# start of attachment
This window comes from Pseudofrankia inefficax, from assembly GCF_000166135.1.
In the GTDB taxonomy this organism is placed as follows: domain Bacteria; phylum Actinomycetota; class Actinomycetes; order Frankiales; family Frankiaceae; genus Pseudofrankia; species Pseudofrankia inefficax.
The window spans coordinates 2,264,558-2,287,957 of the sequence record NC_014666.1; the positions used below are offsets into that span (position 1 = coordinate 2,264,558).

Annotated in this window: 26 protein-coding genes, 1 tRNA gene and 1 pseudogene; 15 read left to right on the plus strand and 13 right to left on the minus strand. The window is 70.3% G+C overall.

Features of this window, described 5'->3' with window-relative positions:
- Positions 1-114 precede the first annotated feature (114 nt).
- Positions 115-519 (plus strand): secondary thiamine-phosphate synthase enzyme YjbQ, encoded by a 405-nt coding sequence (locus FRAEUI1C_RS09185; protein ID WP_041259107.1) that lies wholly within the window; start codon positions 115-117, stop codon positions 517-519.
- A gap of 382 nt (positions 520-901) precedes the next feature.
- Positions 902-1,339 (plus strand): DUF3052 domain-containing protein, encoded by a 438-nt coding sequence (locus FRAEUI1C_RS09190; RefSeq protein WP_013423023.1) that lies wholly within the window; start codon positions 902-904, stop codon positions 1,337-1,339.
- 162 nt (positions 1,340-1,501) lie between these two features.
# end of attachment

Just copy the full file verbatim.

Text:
This window comes from Pseudofrankia inefficax, from assembly GCF_000166135.1.
In the GTDB taxonomy this organism is placed as follows: domain Bacteria; phylum Actinomycetota; class Actinomycetes; order Frankiales; family Frankiaceae; genus Pseudofrankia; species Pseudofrankia inefficax.
The window spans coordinates 2,264,558-2,287,957 of the sequence record NC_014666.1; the positions used below are offsets into that span (position 1 = coordinate 2,264,558).

Annotated in this window: 26 protein-coding genes, 1 tRNA gene and 1 pseudogene; 15 read left to right on the plus strand and 13 right to left on the minus strand. The window is 70.3% G+C overall.

Features of this window, described 5'->3' with window-relative positions:
- Positions 1-114 precede the first annotated feature (114 nt).
- Positions 115-519 (plus strand): secondary thiamine-phosphate synthase enzyme YjbQ, encoded by a 405-nt coding sequence (locus FRAEUI1C_RS09185; protein ID WP_041259107.1) that lies wholly within the window; start codon positions 115-117, stop codon positions 517-519.
- A gap of 382 nt (positions 520-901) precedes the next feature.
- Positions 902-1,339 (plus strand): DUF3052 domain-containing protein, encoded by a 438-nt coding sequence (locus FRAEUI1C_RS09190; RefSeq protein WP_013423023.1) that lies wholly within the window; start codon positions 902-904, stop codon positions 1,337-1,339.
- 162 nt (positions 1,340-1,501) lie between these two features.